Superconducting Power Transmission for Directed Energy Applications

Award Information
Agency:
Department of Defense
Branch
Air Force
Amount:
$1,409,812.00
Award Year:
2011
Program:
STTR
Phase:
Phase II
Contract:
FA9550-11-C-0012
Award Id:
n/a
Agency Tracking Number:
F08B-T12-0120
Solicitation Year:
2008
Solicitation Topic Code:
AF08-BT12
Solicitation Number:
2008.B
Small Business Information
P.O. Box 71, Hanover, NH, -
Hubzone Owned:
N
Minority Owned:
N
Woman Owned:
N
Duns:
072021041
Principal Investigator:
AnthonyDietz
Principal Investigator
(603) 643-3800
ajd@creare.com
Business Contact:
JamesBarry
President
(603) 643-3800
contractsmgr@creare.com
Research Institute:
M.I.T.
Michael P Corcoran
77 Massachusetts Avenue, Bldg.
Cambridge, MA, 02139-
(617) 253-3906

Abstract
ABSTRACT: Airborne directed energy weapons offer advantages over conventional weapons as they minimize collateral damage, reducing the cost of post-conflict reconstruction. However, the high power levels required by these weapons present size and weight challenges for airborne applications. In particular, the current capacity required of the power transmission cables can make them one of the heaviest components in the weapons system. We propose an innovative Superconducting Power Transmission (SPT) system that offers a large reduction in the weight of the power transmission system as well as a significant reduction in the losses associated with the power transmission system. We achieve these performance gains by combining multistage current leads with a superconducting transmission cable, all cooled by a multistage turbo-Brayton cryocooler. The result is a system with major gains in power density and efficiency compared with a copper cable and even compared with other conventional superconducting solutions. In Phase I we proved the feasibility and evaluated the performance advantages of our concept by designing and optimizing the system configuration for a selected set of operating conditions. In Phase II we will build a multistage current lead and demonstrate its performance in our laboratory. BENEFIT: The reductions in size, weight, and power losses, make our proposed SPT system an enabling technology for airborne-directed energy applications. The proposed technology is extremely reliable and requires little maintenance. The SPT system would also be valuable for a number of dual-use applications such as electric aircraft applications employing superconducting machines, wind turbines using superconducting generators, and high-current power distribution applications such as those used in data server and super-computing centers.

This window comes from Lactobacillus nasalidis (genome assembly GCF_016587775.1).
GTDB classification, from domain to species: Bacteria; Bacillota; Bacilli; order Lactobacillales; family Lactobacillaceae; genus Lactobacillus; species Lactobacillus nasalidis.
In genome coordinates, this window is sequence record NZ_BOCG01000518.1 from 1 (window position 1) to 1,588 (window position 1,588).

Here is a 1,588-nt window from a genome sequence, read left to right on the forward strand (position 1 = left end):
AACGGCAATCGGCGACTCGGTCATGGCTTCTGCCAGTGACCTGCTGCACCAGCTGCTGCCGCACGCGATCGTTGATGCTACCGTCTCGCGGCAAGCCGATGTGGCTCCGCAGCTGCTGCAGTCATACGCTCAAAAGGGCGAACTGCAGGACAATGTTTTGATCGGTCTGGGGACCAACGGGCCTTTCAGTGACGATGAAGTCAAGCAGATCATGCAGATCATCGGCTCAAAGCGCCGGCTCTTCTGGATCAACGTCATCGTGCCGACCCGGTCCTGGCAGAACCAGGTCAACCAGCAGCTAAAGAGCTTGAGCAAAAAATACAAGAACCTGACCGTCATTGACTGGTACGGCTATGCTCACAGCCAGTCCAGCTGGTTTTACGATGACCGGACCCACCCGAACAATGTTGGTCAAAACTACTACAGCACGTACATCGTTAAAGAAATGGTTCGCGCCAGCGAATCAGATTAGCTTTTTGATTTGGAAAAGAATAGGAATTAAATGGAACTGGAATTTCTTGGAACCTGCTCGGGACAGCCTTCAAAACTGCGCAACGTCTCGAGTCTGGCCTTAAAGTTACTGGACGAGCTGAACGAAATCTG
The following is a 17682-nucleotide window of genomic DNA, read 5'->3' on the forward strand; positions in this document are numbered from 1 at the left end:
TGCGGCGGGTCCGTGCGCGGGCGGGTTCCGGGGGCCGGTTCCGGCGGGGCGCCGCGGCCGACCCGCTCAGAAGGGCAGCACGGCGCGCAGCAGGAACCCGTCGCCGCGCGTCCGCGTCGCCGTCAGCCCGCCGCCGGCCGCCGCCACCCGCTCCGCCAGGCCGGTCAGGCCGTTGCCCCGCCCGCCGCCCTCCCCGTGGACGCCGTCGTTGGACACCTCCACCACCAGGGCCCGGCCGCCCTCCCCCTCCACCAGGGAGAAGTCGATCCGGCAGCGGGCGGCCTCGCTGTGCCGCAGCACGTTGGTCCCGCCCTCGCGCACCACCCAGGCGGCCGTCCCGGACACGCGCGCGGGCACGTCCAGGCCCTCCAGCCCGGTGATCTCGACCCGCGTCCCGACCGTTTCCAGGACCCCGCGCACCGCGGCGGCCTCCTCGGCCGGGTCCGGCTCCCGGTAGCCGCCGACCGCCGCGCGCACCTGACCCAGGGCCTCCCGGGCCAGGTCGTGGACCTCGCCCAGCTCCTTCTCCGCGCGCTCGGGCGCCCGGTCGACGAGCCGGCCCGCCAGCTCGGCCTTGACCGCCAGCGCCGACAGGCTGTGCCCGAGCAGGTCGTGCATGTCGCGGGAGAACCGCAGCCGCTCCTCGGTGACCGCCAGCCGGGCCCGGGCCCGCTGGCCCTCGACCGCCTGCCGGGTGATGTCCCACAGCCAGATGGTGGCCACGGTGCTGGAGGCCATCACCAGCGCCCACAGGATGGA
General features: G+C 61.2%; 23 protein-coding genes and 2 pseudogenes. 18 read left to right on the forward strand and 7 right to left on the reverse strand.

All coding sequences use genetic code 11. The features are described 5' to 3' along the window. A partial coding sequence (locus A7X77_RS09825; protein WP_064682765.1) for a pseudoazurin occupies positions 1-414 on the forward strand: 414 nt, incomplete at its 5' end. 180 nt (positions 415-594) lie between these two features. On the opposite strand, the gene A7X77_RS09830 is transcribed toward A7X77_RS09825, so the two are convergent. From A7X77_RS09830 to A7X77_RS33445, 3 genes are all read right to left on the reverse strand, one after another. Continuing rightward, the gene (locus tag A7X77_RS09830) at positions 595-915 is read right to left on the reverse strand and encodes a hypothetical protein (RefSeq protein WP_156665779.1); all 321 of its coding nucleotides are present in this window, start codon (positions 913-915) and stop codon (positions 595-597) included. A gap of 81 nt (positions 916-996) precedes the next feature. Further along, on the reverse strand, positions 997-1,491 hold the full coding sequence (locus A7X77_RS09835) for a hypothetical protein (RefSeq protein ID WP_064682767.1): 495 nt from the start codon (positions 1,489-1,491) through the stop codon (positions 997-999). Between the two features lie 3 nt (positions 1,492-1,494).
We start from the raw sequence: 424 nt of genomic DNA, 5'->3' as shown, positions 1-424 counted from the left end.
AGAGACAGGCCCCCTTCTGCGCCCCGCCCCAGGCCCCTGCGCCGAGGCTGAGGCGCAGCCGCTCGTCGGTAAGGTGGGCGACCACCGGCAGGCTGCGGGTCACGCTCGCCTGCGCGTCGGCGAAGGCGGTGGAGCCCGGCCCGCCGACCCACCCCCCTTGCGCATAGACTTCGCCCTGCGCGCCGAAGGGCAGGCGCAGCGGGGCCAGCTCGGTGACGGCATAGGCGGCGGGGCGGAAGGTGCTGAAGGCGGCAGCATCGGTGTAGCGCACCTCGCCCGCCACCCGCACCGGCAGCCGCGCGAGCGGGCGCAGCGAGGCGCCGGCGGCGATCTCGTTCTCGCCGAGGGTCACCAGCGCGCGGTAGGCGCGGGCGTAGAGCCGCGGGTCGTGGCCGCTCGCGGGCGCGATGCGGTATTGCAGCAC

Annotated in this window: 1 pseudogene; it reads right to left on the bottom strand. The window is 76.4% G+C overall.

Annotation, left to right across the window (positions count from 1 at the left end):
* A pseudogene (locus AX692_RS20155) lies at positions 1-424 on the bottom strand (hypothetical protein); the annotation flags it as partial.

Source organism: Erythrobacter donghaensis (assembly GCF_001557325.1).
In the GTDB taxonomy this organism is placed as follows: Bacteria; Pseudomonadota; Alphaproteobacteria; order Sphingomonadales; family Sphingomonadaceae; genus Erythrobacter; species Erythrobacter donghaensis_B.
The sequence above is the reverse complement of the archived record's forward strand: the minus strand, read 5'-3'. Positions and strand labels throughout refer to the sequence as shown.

* information listed above is at the time of submission.

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